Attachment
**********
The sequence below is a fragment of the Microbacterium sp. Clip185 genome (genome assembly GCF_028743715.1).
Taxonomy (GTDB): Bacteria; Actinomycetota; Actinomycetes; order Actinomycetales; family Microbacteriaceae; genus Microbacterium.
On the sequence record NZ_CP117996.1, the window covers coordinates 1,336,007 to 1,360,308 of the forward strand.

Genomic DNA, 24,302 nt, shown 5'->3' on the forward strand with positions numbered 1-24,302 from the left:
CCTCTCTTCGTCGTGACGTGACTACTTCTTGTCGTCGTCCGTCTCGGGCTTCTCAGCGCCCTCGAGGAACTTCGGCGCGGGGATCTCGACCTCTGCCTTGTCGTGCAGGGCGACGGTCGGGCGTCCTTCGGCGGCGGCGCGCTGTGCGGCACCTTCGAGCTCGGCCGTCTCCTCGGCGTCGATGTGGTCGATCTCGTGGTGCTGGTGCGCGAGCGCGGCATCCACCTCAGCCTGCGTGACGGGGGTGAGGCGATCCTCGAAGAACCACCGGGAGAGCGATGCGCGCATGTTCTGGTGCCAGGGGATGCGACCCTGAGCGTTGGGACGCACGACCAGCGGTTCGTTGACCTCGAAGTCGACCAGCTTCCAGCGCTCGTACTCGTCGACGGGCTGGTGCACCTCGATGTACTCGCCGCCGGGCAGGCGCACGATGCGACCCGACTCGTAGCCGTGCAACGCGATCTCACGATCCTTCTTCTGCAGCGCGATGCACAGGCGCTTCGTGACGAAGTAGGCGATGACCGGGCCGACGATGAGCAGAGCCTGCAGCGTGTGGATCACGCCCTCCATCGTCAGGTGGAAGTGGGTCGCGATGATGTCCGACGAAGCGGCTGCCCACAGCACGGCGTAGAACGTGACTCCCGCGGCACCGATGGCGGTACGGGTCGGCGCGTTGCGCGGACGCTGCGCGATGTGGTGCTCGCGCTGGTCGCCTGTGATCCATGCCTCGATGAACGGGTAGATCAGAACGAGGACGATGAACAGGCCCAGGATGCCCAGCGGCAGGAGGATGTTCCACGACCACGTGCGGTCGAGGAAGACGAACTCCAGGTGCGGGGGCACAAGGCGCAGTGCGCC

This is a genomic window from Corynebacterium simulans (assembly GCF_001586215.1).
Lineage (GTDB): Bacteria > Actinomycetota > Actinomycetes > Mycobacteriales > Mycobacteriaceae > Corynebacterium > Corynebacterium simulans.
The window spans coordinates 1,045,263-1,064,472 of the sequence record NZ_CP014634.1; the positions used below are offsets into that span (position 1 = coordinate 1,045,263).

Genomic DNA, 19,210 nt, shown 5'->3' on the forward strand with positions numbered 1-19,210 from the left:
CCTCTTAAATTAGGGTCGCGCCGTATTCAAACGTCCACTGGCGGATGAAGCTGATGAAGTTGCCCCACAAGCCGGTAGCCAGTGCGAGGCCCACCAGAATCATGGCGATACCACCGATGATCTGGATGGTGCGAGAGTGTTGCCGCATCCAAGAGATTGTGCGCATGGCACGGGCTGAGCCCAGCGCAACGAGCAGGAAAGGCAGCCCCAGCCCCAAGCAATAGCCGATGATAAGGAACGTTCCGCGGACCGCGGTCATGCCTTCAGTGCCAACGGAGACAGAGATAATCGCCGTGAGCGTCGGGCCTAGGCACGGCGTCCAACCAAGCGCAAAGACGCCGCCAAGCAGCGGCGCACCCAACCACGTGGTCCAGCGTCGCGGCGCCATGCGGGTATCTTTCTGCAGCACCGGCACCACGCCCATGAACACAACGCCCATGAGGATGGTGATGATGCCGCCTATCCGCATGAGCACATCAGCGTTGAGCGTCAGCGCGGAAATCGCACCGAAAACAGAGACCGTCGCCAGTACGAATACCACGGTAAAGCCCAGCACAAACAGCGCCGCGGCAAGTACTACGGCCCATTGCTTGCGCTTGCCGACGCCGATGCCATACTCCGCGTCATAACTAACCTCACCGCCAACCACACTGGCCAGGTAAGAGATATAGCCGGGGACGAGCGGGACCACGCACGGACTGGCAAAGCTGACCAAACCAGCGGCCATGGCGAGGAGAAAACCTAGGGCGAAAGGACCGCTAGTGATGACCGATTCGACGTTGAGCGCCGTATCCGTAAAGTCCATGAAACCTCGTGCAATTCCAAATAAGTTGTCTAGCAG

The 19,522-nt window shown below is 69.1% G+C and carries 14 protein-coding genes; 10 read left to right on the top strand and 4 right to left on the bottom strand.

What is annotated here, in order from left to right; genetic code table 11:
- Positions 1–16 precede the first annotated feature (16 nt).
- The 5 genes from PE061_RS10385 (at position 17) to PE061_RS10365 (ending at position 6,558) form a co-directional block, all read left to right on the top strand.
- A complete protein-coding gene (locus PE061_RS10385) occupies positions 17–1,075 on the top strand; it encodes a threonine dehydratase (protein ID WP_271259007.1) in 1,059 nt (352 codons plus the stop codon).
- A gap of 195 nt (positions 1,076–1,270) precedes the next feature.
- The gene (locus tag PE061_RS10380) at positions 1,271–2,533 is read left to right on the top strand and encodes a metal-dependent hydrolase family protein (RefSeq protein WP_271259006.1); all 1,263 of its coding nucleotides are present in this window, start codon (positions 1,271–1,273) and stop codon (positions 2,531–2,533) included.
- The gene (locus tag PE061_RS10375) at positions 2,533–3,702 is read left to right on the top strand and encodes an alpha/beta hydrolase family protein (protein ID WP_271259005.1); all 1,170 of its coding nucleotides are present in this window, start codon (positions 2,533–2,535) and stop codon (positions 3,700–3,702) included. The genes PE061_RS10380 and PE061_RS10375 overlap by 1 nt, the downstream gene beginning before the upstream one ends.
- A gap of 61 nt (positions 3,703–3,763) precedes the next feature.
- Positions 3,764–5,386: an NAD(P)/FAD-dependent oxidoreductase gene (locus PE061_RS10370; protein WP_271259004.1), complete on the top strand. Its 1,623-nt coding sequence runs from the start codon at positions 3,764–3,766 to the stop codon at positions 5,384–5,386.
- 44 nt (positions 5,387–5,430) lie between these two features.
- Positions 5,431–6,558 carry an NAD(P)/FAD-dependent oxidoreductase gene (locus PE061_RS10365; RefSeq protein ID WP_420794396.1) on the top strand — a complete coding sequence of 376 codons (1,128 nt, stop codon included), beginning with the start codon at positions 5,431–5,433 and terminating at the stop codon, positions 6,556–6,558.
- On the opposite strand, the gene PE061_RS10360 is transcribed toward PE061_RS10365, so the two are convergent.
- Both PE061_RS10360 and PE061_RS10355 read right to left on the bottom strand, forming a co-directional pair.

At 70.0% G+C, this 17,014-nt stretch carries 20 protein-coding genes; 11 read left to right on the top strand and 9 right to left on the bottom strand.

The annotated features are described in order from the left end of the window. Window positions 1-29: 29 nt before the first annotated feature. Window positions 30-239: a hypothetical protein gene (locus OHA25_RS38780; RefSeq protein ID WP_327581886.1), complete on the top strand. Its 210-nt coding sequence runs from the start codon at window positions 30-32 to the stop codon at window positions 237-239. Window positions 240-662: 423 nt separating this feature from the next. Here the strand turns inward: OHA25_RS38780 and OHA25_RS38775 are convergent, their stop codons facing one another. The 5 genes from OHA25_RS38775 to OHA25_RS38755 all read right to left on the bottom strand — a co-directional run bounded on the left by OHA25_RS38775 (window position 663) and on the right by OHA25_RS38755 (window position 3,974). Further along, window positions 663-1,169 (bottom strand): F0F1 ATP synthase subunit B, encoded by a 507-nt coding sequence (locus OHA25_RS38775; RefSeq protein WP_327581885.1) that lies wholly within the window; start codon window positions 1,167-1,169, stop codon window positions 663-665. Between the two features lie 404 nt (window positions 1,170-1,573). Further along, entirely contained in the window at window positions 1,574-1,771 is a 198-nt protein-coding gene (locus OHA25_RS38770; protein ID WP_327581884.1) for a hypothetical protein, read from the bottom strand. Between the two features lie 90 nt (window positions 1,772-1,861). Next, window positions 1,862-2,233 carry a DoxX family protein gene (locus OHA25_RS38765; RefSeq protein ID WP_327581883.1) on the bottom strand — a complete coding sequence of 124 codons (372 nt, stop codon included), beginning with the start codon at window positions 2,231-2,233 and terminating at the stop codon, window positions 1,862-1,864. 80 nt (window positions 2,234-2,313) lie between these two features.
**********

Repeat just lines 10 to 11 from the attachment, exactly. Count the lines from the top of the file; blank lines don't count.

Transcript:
CCTCTTAAATTAGGGTCGCGCCGTATTCAAACGTCCACTGGCGGATGAAGCTGATGAAGTTGCCCCACAAGCCGGTAGCCAGTGCGAGGCCCACCAGAATCATGGCGATACCACCGATGATCTGGATGGTGCGAGAGTGTTGCCGCATCCAAGAGATTGTGCGCATGGCACGGGCTGAGCCCAGCGCAACGAGCAGGAAAGGCAGCCCCAGCCCCAAGCAATAGCCGATGATAAGGAACGTTCCGCGGACCGCGGTCATGCCTTCAGTGCCAACGGAGACAGAGATAATCGCCGTGAGCGTCGGGCCTAGGCACGGCGTCCAACCAAGCGCAAAGACGCCGCCAAGCAGCGGCGCACCCAACCACGTGGTCCAGCGTCGCGGCGCCATGCGGGTATCTTTCTGCAGCACCGGCACCACGCCCATGAACACAACGCCCATGAGGATGGTGATGATGCCGCCTATCCGCATGAGCACATCAGCGTTGAGCGTCAGCGCGGAAATCGCACCGAAAACAGAGACCGTCGCCAGTACGAATACCACGGTAAAGCCCAGCACAAACAGCGCCGCGGCAAGTACTACGGCCCATTGCTTGCGCTTGCCGACGCCGATGCCATACTCCGCGTCATAACTAACCTCACCGCCAACCACACTGGCCAGGTAAGAGATATAGCCGGGGACGAGCGGGACCACGCACGGACTGGCAAAGCTGACCAAACCAGCGGCCATGGCGAGGAGAAAACCTAGGGCGAAAGGACCGCTAGTGATGACCGATTCGACGTTGAGCGCCGTATCCGTAAAGTCCATGAAACCTCGTGCAATTCCAAATAAGTTGTCTAGCAG

The 19,522-nt window shown below is 69.1% G+C and carries 14 protein-coding genes; 10 read left to right on the top strand and 4 right to left on the bottom strand.